The expression of Attaching and Effacing Escherichia coli (AEEC) virulence factors is a tightly regulated process, and, in some cases, the identification of these factors has been difficult because they are either repressed in vitro or the conditions of expression are unknown. While it is evident that expression of certain virulence factors is strictly associated with human disease, the additional factors present in AEEC strains that are linked to their pathogenic process remain unclear. Lack of a full understanding of how the genes encoding these additional virulence factors are controlled is important, because, without this knowledge, we are unlikely to understand the overall pathogenic properties of AEEC strains. Thus, our objective is to determine how the Long Polar (LP) fimbriae in AEEC strains contribute to pathogenesis and to use these fimbrial-encoding genes as markers to detect virulent strains. The central hypothesis is that, in addition to the already characterized colonization factors (e.g., intimin-mediated adhesion), AEEC strains possess a highly regulated LP fimbriae, that plays a role in the colonization process, and although the genes encoding these fimbriae are widely distributed in pathogenic E. coli strains, some LP fimbriae types are found exclusively in specific AEEC strains. We will test this hypothesis through three specific aims, which are to: 1) Define whether Ler and H-NS act as a selective silencing/anti-silencing defense system that controls LP fimbriae expression in AEEC strains;2) Identify the regulatory protein(s) controlling LP fimbriae expression in atypical EPEC and determine in a rabbit model the function of LP fimbriae during colonization;and 3) Characterize the distribution of the LP fimbrial gene clusters among AEEC strains and determine whether certain LP fimbrial subunit types are reliable markers of different pathogenic AEEC strains. To accomplish our aims, we will fully characterize the functions of Ler, H-NS, and atypical enteropathogenic E. coli-encoded regulators under in vitro and in vivo (infant rabbit colonization model) conditions and perform a detailed study of prevalence of the lpf genes in specific subsets of pathogenic AEEC strains. Our research work is innovative because it capitalizes on our findings regarding novel colonization factors in AEEC strains and their potential application in therapeutics and diagnostics. The results from studies of the regulatory networks controlling LP fimbriae expression have significance, because we will be able to identify fundamental differences to explain the tissue tropism of different AEEC strains and to determine whether silencing of LP fimbriae is an example of a defense system that AEEC strains have against horizontally acquired genes. In addition, the use of the rabbit model will give us new insight into the pathogenesis and colonization properties of AEEC strains. An understanding of the mechanisms underlying AEEC colonization to the gastrointestinal tract will not only further our knowledge of the pathogenesis of these organisms but also provide opportunities for reducing infection rates and improving treatment options against these biological agents classified as category B pathogens due to their potential use as a food safety threat.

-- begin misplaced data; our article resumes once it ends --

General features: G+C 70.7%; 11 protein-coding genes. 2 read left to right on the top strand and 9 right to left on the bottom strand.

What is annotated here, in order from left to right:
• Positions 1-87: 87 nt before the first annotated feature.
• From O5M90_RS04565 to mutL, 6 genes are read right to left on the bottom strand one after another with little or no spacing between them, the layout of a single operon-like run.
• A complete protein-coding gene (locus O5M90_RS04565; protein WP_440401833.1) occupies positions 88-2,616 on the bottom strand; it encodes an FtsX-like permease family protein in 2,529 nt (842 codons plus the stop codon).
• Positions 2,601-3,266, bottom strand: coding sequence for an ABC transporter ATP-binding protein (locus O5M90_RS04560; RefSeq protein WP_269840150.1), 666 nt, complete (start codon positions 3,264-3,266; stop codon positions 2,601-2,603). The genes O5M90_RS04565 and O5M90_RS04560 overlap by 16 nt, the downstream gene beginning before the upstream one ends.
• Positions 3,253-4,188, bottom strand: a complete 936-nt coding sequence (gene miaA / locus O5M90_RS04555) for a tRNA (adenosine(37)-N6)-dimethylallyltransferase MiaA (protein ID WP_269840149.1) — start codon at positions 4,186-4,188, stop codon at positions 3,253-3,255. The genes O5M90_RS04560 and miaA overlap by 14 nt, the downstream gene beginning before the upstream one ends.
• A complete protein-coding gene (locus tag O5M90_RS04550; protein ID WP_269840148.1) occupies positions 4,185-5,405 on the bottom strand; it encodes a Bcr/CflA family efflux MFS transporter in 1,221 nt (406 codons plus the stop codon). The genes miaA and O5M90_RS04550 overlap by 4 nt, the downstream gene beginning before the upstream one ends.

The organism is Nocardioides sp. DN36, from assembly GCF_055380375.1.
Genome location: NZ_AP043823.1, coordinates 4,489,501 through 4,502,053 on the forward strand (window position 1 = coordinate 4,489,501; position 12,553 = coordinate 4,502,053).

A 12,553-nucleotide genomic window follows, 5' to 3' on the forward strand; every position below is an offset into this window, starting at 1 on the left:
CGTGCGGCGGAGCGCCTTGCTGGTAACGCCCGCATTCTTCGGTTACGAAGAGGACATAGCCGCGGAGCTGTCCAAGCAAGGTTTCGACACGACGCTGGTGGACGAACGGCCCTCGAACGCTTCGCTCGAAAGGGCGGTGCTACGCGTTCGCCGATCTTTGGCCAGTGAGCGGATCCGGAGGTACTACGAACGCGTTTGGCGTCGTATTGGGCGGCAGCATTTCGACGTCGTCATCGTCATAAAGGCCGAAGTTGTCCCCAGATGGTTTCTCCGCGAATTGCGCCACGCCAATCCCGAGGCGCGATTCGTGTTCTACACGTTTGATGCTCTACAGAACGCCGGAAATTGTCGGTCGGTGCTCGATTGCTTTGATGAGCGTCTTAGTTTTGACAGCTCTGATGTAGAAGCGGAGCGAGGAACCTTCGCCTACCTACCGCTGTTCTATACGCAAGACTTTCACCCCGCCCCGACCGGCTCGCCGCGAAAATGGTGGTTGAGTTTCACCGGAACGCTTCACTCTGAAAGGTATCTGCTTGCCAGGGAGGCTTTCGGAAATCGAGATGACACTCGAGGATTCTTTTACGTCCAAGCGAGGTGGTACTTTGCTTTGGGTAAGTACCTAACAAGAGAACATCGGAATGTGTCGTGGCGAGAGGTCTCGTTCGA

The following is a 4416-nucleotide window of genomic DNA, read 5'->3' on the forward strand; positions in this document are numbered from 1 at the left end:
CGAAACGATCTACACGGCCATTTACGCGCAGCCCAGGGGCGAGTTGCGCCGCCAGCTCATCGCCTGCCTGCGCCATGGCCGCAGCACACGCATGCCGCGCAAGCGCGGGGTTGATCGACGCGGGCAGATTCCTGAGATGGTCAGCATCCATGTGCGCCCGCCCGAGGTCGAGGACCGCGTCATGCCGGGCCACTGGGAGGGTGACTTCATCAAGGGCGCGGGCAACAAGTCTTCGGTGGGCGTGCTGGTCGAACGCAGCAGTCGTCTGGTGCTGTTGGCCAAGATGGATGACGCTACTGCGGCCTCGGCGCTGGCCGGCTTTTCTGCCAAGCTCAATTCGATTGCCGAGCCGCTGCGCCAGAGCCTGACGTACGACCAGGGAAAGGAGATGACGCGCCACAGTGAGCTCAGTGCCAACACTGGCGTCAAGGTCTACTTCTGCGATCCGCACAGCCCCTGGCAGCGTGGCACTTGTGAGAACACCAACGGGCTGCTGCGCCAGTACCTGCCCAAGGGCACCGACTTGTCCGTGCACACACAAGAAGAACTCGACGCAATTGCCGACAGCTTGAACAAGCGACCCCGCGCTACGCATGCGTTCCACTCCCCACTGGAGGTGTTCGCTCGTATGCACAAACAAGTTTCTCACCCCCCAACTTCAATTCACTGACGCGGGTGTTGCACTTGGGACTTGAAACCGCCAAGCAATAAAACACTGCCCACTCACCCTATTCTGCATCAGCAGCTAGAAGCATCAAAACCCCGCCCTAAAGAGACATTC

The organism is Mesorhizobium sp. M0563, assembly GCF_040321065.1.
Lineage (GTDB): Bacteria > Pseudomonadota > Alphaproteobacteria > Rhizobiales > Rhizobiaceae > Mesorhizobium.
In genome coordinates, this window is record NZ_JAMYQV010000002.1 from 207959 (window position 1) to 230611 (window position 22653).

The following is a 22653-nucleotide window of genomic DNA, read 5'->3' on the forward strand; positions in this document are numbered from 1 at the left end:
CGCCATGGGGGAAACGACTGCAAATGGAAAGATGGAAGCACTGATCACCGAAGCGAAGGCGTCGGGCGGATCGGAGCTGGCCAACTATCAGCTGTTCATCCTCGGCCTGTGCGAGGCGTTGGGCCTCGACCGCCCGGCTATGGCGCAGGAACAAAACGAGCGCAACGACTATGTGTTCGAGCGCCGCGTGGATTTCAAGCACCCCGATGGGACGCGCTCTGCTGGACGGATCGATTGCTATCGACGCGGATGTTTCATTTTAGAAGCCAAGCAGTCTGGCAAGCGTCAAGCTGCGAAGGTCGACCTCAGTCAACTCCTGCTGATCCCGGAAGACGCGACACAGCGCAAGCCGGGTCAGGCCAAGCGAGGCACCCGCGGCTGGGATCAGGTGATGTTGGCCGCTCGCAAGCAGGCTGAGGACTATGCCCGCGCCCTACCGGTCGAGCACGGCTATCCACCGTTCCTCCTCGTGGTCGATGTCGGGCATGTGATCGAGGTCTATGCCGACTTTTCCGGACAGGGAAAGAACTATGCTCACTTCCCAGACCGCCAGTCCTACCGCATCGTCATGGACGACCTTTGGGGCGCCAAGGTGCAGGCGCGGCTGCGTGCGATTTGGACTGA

Public Health Relevance

Attaching and effacing Escherichia coli (AEEC) represent a diversE group of isolates implicated in diarrhea in humans in several countries. Most AEEC strains possess highly regulated Long Polar (LP) fimbriae, which contribute to the intestinal colonization process of some of the AEEC isolates. Their full characterization will provide new and deeper insights into the process of AEEC colonization, and a better understanding of their regulatory mechanisms controlling expression, which will be a basis for developing novel therapeutics and simplified diagnostic tests

National Institute of Health (NIH)
National Institute of Allergy and Infectious Diseases (NIAID)
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Bacterial Pathogenesis Study Section (BACP)
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Baqar, Shahida
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University of Texas Medical Br Galveston
Schools of Medicine
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